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There are many groups of people who have an interest, financial or otherwise, in the performance of a business - these different groups are known as stakeholders. The main stakeholders are considered to be:
These people have a clear financial interest in the performance of the business. They have invested money into the company through purchasing shares and they expect the company to grow and prosper so that they receive a healthy return on their investment. The return that they receive can come in two forms. Firstly, by a rise in the share price, so that they can sell their shares at a higher price than the purchase price (this is known as making a capital gain). Secondly, based on the level of profits for the year, the company issues a portion of this to each shareholder for every share that they hold (this is known as a dividend). The shareholders are also entitled to vote each year at the A.G.M. to elect the Board of Directors, who will run the company on their behalf.
This group also has an obvious financial interest in the company, since their pay levels and their job security will depend on the performance and the profitability of the business. It is employees who perform the basic functions and tasks of the business (producing output, meeting deadlines and delivery dates, etc.) and over recent years their traditional role has started to change. They are often now encouraged to become involved in multi-skilled teamworking, problem solving and decision making - thus having a significant input to the workings of the business.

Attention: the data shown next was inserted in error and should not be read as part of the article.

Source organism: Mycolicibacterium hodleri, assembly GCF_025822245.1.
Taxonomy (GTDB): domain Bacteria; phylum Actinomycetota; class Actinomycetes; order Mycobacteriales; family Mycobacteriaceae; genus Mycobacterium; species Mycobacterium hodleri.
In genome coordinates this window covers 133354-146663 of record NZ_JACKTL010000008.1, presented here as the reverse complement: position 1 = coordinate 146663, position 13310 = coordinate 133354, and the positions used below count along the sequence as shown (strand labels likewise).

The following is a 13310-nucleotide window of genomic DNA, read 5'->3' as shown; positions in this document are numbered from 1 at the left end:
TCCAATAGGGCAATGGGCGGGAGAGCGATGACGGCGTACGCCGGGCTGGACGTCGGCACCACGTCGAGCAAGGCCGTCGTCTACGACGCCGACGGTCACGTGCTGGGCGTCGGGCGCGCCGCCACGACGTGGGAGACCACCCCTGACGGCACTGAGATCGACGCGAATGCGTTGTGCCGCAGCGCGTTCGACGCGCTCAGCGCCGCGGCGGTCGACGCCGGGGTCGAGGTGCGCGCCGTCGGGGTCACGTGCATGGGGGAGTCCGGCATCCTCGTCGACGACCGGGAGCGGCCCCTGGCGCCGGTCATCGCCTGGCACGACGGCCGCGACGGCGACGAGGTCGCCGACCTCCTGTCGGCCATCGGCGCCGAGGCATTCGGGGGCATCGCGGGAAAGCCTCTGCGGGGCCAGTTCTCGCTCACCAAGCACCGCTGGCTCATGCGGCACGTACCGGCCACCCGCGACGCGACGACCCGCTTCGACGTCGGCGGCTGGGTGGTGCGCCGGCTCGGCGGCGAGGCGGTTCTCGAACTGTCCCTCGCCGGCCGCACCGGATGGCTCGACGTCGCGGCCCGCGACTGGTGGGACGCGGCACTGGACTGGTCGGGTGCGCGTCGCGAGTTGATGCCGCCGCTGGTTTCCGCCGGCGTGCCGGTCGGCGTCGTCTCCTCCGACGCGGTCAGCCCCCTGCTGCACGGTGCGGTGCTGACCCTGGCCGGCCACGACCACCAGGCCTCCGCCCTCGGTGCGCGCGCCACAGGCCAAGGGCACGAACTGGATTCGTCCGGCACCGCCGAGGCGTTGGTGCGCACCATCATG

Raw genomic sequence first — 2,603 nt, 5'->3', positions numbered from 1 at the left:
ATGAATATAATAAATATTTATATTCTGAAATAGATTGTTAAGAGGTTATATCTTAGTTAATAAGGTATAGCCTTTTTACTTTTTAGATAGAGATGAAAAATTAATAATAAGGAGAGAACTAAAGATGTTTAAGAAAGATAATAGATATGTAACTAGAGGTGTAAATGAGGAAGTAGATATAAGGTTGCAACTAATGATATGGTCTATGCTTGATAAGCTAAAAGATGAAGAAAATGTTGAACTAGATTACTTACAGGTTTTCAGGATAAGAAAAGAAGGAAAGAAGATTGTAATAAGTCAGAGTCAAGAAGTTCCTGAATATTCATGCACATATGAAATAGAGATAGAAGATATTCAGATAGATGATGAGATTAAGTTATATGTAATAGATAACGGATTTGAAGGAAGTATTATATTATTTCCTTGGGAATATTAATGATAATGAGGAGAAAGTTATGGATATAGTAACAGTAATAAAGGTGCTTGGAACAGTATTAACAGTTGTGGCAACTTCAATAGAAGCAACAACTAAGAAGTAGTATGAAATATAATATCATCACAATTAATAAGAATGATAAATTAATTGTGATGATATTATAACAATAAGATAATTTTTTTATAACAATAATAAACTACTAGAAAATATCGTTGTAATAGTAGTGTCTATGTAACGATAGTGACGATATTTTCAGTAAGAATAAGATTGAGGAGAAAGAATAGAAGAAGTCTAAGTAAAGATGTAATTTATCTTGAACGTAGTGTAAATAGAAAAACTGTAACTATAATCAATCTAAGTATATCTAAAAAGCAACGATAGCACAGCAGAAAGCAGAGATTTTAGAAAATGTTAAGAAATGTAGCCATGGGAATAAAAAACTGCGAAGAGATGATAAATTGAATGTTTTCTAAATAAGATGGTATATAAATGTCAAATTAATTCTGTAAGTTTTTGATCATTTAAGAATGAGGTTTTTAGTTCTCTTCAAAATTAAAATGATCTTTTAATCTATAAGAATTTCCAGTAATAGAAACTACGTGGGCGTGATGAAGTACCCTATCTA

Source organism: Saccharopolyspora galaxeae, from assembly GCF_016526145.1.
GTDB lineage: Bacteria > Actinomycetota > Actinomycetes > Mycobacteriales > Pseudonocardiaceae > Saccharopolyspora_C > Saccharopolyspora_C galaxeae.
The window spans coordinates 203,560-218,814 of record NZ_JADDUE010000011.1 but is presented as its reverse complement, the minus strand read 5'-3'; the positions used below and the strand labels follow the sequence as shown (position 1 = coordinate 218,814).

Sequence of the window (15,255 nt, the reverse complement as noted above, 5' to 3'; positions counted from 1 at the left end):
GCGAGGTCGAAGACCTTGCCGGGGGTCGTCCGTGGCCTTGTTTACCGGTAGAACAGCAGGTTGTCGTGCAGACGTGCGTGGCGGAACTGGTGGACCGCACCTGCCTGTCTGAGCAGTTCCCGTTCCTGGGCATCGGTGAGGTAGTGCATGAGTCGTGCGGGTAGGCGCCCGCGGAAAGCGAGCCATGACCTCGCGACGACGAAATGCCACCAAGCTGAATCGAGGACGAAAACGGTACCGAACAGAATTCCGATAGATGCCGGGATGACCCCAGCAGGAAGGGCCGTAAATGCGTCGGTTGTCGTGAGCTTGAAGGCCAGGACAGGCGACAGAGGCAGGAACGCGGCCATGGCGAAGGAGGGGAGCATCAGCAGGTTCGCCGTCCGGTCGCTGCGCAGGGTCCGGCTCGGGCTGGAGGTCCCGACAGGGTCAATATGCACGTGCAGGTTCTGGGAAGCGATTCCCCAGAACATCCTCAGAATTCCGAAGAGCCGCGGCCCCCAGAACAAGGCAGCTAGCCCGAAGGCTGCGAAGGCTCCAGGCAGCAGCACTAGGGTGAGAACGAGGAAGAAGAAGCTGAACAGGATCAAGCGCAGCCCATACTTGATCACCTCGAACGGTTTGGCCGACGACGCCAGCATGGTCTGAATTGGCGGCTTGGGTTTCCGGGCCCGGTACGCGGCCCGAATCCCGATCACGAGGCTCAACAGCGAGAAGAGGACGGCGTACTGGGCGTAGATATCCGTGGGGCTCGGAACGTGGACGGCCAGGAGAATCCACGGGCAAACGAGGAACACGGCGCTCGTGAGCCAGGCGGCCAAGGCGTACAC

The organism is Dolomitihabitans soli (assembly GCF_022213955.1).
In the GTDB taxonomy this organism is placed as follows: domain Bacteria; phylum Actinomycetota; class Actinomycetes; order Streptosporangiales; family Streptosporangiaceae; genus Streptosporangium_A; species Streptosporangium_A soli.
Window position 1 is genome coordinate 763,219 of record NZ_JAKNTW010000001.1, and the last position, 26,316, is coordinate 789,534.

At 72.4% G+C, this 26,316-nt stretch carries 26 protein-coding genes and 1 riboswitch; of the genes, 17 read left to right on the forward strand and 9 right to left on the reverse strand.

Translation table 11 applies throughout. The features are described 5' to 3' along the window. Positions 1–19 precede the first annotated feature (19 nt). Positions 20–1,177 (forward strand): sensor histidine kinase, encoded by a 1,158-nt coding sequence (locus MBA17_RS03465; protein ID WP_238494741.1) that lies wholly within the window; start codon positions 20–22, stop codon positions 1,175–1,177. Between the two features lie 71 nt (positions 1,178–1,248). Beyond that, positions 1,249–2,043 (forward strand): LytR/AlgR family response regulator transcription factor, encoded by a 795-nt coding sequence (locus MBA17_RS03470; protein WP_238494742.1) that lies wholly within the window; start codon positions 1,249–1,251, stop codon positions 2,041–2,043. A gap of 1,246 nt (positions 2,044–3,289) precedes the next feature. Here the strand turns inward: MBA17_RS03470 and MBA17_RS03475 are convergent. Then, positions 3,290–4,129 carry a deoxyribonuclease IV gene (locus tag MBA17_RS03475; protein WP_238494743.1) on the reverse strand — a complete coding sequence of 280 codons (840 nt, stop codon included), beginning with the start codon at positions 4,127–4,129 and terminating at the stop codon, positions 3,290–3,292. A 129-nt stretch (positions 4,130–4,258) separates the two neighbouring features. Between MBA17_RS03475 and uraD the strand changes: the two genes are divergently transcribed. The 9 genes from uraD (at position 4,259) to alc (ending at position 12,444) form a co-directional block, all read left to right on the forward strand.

Customers are vital to the survival of any business, since they purchase the goods and services which provides the business with the majority of its revenue. It is therefore vital for a business to find out exactly what the needs of the consumers are, and to produce their output to directly satisfy these needs - this is done through market research. The goods and services must then be promoted in such a way as to appeal to the target market and to inform them of the availability, price, etc. Once the goods and services have been purchased by the customer, it is essential that after-sales service is offered and that the customer is happy with his/her purchase. The business must try to keep the customer loyal so that they return in the future and become a repeat-purchaser.
Without flexible and reliable suppliers, the business could not guarantee that it will always have sufficient high quality raw materials which they require to produce their output. It is important for a business to maintain good relationships with their suppliers, so that raw materials and components can be ordered and delivered at short notice, and also so that the business can negotiate good credit terms from the suppliers (i.e. buy now, pay at a later date).
The government affects the workings of businesses in many ways:
1. Businesses have to pay a variety of taxes to central and local government, including Corporation tax on their profits, Value-Added Tax (V.A.T) on their sales, and Business Rates to the local council for the provision of local services.
2. Businesses also have to adhere to a wide-ranging amount of legislation, which is aimed at protecting the consumers, the employees and the local environment from business activity.